How Gambling Addiction Develops
In 2013 the DSM-5 changed the definition of a gambling disorder from the category of an impulse control disorder to an addiction disorder. As the understanding of addiction continues to be studied and revised, science has shifted the idea that addiction must involve the dependency on a chemical, such as drugs or alcohol, to include certain highly rewarding behaviors that results in the same neurochemical changes in the brain. The compulsive gambling behavior may be a genetic predisposition toward reward seeking and impulsive behaviors.
When problem gambling develops, the individual no longer experiences the same high as they once did gambling small amounts of money. The need to take continually more risk, by placing bigger bets, satisfies the need for the thrill. Eventually, the money runs out and the individual may be financially devastated, may have lost their job, or may have engaged in illegal behaviors in an attempt to keep financing their gambling addiction.
Getting Help Through a Gambling Addiction Hotline
When someone has reached a point of urgency in their gambling disorder there are resources to help find appropriate treatment and support. Gambling addiction hotlines can assist individuals who are in crisis and guide them toward the help they need. Some of the signs the gambling disorder has reached the level of addiction include:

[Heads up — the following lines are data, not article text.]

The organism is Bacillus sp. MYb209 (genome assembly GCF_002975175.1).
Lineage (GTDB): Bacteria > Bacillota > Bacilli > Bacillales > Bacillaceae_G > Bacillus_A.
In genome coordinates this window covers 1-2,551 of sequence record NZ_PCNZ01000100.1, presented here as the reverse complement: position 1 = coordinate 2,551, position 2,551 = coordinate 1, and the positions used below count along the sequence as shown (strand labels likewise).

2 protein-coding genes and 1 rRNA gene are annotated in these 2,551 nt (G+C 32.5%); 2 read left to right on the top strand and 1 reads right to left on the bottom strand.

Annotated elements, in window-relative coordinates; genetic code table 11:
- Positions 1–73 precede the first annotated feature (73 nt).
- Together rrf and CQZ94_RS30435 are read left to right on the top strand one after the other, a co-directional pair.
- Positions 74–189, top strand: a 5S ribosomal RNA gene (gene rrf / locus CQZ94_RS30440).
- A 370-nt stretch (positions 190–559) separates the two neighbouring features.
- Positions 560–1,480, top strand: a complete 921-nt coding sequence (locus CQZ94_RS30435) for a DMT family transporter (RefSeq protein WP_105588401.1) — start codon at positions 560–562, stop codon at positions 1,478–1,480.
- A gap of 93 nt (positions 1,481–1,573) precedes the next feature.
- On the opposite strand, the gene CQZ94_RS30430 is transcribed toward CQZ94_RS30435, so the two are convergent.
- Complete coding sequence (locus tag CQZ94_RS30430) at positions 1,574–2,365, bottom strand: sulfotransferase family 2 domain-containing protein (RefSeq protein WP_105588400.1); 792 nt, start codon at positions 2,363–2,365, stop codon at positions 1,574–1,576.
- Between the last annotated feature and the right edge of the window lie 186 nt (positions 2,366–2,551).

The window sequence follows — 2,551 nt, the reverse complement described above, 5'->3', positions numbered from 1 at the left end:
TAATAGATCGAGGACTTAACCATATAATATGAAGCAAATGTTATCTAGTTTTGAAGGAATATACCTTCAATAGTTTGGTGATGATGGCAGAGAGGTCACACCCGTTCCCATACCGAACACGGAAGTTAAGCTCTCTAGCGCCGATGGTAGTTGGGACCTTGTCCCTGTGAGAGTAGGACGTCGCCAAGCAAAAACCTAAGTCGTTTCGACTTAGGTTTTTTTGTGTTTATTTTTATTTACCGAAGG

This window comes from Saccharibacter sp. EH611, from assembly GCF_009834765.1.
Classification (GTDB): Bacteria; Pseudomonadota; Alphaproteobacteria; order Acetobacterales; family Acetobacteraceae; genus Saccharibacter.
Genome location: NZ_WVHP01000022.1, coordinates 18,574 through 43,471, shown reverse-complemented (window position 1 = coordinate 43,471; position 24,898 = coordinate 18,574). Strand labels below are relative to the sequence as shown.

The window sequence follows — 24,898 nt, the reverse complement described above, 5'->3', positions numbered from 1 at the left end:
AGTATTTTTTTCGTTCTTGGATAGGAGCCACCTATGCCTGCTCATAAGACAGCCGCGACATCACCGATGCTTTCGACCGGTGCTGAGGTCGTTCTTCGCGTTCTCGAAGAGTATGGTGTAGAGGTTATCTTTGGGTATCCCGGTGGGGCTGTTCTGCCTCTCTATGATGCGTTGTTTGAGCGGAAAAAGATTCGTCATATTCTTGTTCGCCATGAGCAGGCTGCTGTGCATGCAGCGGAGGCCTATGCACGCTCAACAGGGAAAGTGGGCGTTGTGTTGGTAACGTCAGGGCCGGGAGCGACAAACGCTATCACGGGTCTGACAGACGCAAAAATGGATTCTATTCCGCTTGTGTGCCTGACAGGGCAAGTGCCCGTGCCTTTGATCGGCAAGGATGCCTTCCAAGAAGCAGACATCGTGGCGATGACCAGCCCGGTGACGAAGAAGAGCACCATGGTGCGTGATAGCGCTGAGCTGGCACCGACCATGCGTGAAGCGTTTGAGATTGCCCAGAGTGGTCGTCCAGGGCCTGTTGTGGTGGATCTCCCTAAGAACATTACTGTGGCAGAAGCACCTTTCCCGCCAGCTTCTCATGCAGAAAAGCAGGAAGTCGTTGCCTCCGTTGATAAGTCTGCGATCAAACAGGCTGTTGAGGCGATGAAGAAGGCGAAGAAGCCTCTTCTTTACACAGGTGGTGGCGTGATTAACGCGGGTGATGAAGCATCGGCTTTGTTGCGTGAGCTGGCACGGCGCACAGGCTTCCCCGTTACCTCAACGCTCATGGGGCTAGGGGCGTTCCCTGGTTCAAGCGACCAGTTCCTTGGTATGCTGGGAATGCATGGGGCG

- You continue to gamble, even when it is causing serious problems in your life
- You increase the amount of money being gambled in order to experience the same rush as previously
- You exhibit secretive behaviors, hiding the amount of time you spend gambling or how much money is being spent gambling
- You want to stop gambling but cannot stop.
Treatment for a Gambling Disorder or Addiction
Treatment programs tailored for a gambling disorder or addiction may utilize opioid antagonists such as naltrexone, antidepressant drug therapy, and cognitive behavioral therapy (CBT). CBT is a short-term behavior therapy that can help the individual with a gambling disorder identify certain emotional states or thought patterns that trigger the impulse to gamble. Once these are identified, the CBT teaches the individual how to change the disordered thought-behavior pattern to a productive, positive one. With practice, these new thought-behavior patterns can become habit, helping the individual overcome their obsessive need to gamble, and rebuilding their lives.
The Treatment Specialist Gambling Addiction Hotline
The Treatment Specialist is a team of expert mental health and addiction professionals who can help the individual struggling with a gambling addiction locate the help they need. The specialists offer free locator services to guide the individual toward a high quality treatment program that specializes in treating people who struggle with a gambling disorder or addiction. For immediate support, please contact The Treatment Specialist at (866) 644-7911.